This is an inner journey. A journey of the spiritual and mundane and about being human. An imperfect journey. My journey.

Thursday, November 15, 2012

From "Um" to "Om"

I purchased a "Chicken Soup for the Soul" date book refill fifty percent off because it was already two months into the current year. All I needed was something that fit into my DayTimer because I'd begun a new job the week before and I knew I would need to start writing things down because they were about to get hectic. The pages were small and the whole thing fit nicely in my favorite purse. It was perfect for my soon-to-be-busy life. It also had an inspirational quote printed at the top of each page, lots of space for scheduling and notes, and at the very bottom, a section to write ten things for which you were thankful everyday. About every ten pages there was a short, spiritually inspired story edited by the engaging Jack Canfield, most of them a cross between A Reader's Digest 'every day heroes' story and the sermonettes in Forward Day By Day. They were syrupy and cloying, but I found I couldn't stop reading them because I wanted to see how each situation ended. I always was a sap for a good mystery story, and these helped pass the time on the commute to the office. Yes, I read a head.

The bus usually got me to work about 15 minutes before my shift, so I would sit in the park across the street and get myself grounded and my head into a work space. Although I loved the job- 15 years after I earned my BFA and I was working toward my Master's, I was finally employed in the external affairs and marketing department of a respected Mid-Atlantic museum, and I loved going to work everyday, but to be truthful, there were times when I wanted just to sit on the marble bench next to the life-size statue of Samuel Banncroft and soak in the warm, gentle breezes and enjoy the flowers blooming in the manicured yards of the homes which faced the museum.

It was on one of those mornings,when I realized that I'd finally read all of the stories in my organizer, that I began to seriously pay attention to to the quote at the top of the page and my eyes drifted down to the section where you were supposed to fill in the lines with things for which you were thankful. I stared at the lines, glanced at my watch, and decided to go to work a few minutes early. I found myself doing the same thing the next morning,and the next. I would go over my daily schedule, make a few notes, and glance down at the ten blank lines at the bottom of the page. There truly were things I was grateful for, and I knew what they were, but I wasn't sure there were ten of them significant enough to warrant being written down. Hastily I scrawled down three or four things and went off to work.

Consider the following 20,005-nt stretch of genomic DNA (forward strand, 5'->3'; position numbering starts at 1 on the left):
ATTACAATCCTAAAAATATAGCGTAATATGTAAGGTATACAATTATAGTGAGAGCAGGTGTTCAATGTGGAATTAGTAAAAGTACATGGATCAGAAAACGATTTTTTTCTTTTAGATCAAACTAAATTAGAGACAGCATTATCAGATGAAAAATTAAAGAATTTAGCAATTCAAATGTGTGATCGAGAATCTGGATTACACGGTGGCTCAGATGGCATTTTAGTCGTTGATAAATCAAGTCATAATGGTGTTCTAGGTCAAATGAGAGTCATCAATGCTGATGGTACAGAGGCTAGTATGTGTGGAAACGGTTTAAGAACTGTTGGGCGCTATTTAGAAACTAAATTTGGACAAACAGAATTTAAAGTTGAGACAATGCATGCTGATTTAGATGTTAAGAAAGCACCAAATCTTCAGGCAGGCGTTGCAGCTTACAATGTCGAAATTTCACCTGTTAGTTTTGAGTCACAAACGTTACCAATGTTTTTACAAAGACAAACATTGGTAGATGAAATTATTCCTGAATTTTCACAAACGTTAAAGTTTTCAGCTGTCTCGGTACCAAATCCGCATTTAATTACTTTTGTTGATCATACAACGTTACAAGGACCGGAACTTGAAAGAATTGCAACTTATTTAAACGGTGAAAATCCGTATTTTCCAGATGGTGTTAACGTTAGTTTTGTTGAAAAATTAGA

This went on for a few weeks. Everyday, I'd find something else to add, and eventually it became easy to think of many more things than there were lines. I began scribbling them in the margins of the page. They weren't major, earth-shattering things: " Today I am grateful for the roast beef sandwich I brought for lunch" ( the implication being that I was grateful for the fact that I was making enough money to buy a roast of beef, and to have leftovers for lunch)." Today I am grateful for having a job I love ", "Today I am grateful for the unconditional love of  my cat."

The thing about writing your blessings down is that they become concrete, and you can more easily define and clarify them: "Today I am grateful for the unconditional love of  my cat. What a blessing it is to have an animal companion." My ten little lines eventually grew into my first gratitude journal, which i often filled not only with my blessings, but noted what got me through the day, moments that made me happy, and things that made me content. I filled my first gratitude journal in two months with blessings, memorable moments, and everyday events, not  all of which were bright and shiny, but all of which gave me insight of the challenges of my life. Writing all this down gave me a sense of not only control, but mastery over what I was grateful for, what gave me joy, and a sense of how truly blessed I was with what I had. It wasn't the fabled 'a-ha' moment you read about in the self-help books, it was more of  turning an indecisive "Um" into the "Om" of contentment.